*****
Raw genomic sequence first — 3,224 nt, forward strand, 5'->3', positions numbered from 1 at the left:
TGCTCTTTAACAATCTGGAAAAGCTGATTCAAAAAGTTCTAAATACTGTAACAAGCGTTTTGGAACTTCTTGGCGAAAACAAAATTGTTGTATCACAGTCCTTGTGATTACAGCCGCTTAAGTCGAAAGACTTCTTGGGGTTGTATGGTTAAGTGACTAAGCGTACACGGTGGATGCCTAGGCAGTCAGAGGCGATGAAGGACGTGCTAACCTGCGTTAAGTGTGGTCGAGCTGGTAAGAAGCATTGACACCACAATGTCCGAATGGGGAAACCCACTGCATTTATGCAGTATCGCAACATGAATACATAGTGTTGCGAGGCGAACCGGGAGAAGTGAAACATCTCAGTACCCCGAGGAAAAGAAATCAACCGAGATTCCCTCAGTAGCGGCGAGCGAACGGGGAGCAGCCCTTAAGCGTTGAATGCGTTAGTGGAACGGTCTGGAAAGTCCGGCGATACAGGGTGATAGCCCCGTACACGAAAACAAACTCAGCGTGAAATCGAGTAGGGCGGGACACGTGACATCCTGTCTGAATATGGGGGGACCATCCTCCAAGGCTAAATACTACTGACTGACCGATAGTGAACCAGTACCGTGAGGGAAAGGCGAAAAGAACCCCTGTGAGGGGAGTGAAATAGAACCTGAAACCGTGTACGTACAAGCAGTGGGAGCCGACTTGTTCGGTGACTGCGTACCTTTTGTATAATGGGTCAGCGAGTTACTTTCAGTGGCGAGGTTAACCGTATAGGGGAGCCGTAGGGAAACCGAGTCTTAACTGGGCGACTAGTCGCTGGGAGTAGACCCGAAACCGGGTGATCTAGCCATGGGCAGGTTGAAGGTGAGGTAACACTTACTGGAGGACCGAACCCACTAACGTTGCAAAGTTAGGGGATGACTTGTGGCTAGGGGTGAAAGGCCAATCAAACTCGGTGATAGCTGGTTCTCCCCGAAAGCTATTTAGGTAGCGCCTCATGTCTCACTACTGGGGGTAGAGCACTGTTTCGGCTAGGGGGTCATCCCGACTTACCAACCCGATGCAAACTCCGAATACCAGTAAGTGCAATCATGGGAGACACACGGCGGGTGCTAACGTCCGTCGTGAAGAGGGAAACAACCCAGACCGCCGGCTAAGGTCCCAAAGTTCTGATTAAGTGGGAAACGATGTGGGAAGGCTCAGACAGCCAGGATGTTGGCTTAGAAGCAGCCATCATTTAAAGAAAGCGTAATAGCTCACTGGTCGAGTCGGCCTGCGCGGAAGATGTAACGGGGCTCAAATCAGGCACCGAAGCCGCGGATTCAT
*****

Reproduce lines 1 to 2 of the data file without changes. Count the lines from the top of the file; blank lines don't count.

Raw genomic sequence first — 3,224 nt, forward strand, 5'->3', positions numbered from 1 at the left:
TGCTCTTTAACAATCTGGAAAAGCTGATTCAAAAAGTTCTAAATACTGTAACAAGCGTTTTGGAACTTCTTGGCGAAAACAAAATTGTTGTATCACAGTCCTTGTGATTACAGCCGCTTAAGTCGAAAGACTTCTTGGGGTTGTATGGTTAAGTGACTAAGCGTACACGGTGGATGCCTAGGCAGTCAGAGGCGATGAAGGACGTGCTAACCTGCGTTAAGTGTGGTCGAGCTGGTAAGAAGCATTGACACCACAATGTCCGAATGGGGAAACCCACTGCATTTATGCAGTATCGCAACATGAATACATAGTGTTGCGAGGCGAACCGGGAGAAGTGAAACATCTCAGTACCCCGAGGAAAAGAAATCAACCGAGATTCCCTCAGTAGCGGCGAGCGAACGGGGAGCAGCCCTTAAGCGTTGAATGCGTTAGTGGAACGGTCTGGAAAGTCCGGCGATACAGGGTGATAGCCCCGTACACGAAAACAAACTCAGCGTGAAATCGAGTAGGGCGGGACACGTGACATCCTGTCTGAATATGGGGGGACCATCCTCCAAGGCTAAATACTACTGACTGACCGATAGTGAACCAGTACCGTGAGGGAAAGGCGAAAAGAACCCCTGTGAGGGGAGTGAAATAGAACCTGAAACCGTGTACGTACAAGCAGTGGGAGCCGACTTGTTCGGTGACTGCGTACCTTTTGTATAATGGGTCAGCGAGTTACTTTCAGTGGCGAGGTTAACCGTATAGGGGAGCCGTAGGGAAACCGAGTCTTAACTGGGCGACTAGTCGCTGGGAGTAGACCCGAAACCGGGTGATCTAGCCATGGGCAGGTTGAAGGTGAGGTAACACTTACTGGAGGACCGAACCCACTAACGTTGCAAAGTTAGGGGATGACTTGTGGCTAGGGGTGAAAGGCCAATCAAACTCGGTGATAGCTGGTTCTCCCCGAAAGCTATTTAGGTAGCGCCTCATGTCTCACTACTGGGGGTAGAGCACTGTTTCGGCTAGGGGGTCATCCCGACTTACCAACCCGATGCAAACTCCGAATACCAGTAAGTGCAATCATGGGAGACACACGGCGGGTGCTAACGTCCGTCGTGAAGAGGGAAACAACCCAGACCGCCGGCTAAGGTCCCAAAGTTCTGATTAAGTGGGAAACGATGTGGGAAGGCTCAGACAGCCAGGATGTTGGCTTAGAAGCAGCCATCATTTAAAGAAAGCGTAATAGCTCACTGGTCGAGTCGGCCTGCGCGGAAGATGTAACGGGGCTCAAATCAGGCACCGAAGCCGCGGATTCAT